NG: How did you jump from being this wild kid in high school to attend The New School?
PE: I’ll just say my mom is a G. She just sat with me while I hammered out all of my essays. Then we did this East Coast college tour where I went and met with all the schools and essentially just charmed their asses off. So I got accepted to a lot of them. I had also visited my older sister who lived here and went to Pratt. The more I came to the city the more I started to feel a little more at home. I always had friends in LA, I wasn’t lacking in that sense, but I still felt like an outsider there somewhat.
NG: It’s crazy to think about you as a freshman in college not that long ago to where you are right now. This last year especially it seems like you’ve been everywhere.
PE: Well, for the last six months I’ve been focused on working smarter not harder. That wasn’t something I was able to do when I started. At first my goal was just to work every day. Whether it was no money, money, I just tried to hustle. I wasn’t really given a voice in it. So it’s interesting to be in a place where work is quite thoughtful for the most part. I definitely appreciate having that stillness, but it’s also awkward. Now I have more time to do what I want. I work three, four times a week versus every single day, and I get to have an opinion about what it is I do. I’m at a point where I’m really involved in the process, which is amazing.
NG: Obviously your career continues to evolve but also you’ve changed. And at the same time, the industry itself is being reshaped.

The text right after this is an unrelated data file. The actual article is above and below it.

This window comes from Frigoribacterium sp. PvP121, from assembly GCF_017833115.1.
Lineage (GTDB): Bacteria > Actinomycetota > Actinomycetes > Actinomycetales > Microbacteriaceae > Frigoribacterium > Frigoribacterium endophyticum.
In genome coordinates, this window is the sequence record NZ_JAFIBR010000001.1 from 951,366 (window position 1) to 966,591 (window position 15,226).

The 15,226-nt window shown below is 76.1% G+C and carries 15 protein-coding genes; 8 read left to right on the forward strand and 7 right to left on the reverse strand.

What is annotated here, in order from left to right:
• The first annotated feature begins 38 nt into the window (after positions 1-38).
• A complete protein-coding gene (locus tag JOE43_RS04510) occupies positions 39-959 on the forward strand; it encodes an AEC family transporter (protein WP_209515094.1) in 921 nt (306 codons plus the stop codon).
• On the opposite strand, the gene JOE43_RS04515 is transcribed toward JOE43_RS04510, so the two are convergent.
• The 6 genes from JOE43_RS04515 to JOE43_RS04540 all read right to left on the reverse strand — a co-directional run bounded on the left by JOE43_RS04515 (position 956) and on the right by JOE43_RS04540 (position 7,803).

PE: I look at my emotional growth, especially where this industry is concerned, like that one game. What’s the one where you have to bop those little animals but every time you do another one pops up? It’s like that basically. There are things that I wasn’t insecure about before I started modeling that I am insecure about now. Feeling validated in my work is new, but then so is having to be so invested in how I look all the time. Having to be conscious of myself like that doesn’t come naturally to me, at all. Something else that’s changed is that I’m not really able to allocate time to myself anymore. Outside of all that, the business has changed a lot, even just within the microcosm of the plus size industry. I never really fit into that archetype, but even that has shifted so much since I started.
NG: Did you feel like an outsider early on because of that?
PE: I just don’t think my agency at the time had the vision to be honest. It’s not even on them. They just looked at it like—How is this girl going to make money? Is this girl too weird? Is she not sexy enough? She’s Hispanic but doesn’t speak Spanish. I didn’t fit into any one box. I think it helped that I started a bit later and had already established relationships with a lot of people in New York who were excited and down to support me. For instance, I remember Stevie [Dance] was one of the first people to be like, you know you have to do this. I was working at a T-shirt store, thinking the whole time that the idea of modeling was insane. I just couldn’t get my head around it. It took people like her who were genuinely excited about it to make me realize that I got this.
NG: And people just being like: I want to shoot you, or, I want to put you in this thing.
PE: Exactly, but even then it was hard trying to match that energy in an industry where everything is incredibly surface.
NG: One where you might often get the opposite reaction…
PE: Yeah, which is hard. From the outside you know that this is a very topical industry. There are levels of critique obviously, but as you get deeper you realize that most of it is designed to make people feel bad enough to buy things they don’t need. So it’s lost some of that fantasy. But I’ve also seen the shift away from all that. It’s like with you guys making Unconditional or other new things that have sprung up, there’s new imagery being created for people to rely on.
NG: You’re definitely at the center propelling that change. You could have had this regular career as a model, plus size or whatever, and been known for that, but you have this lane now that is completely separate. It’s not just about your looks; it’s also about who you are, your point of view and your voice. All of that adds so much to a picture.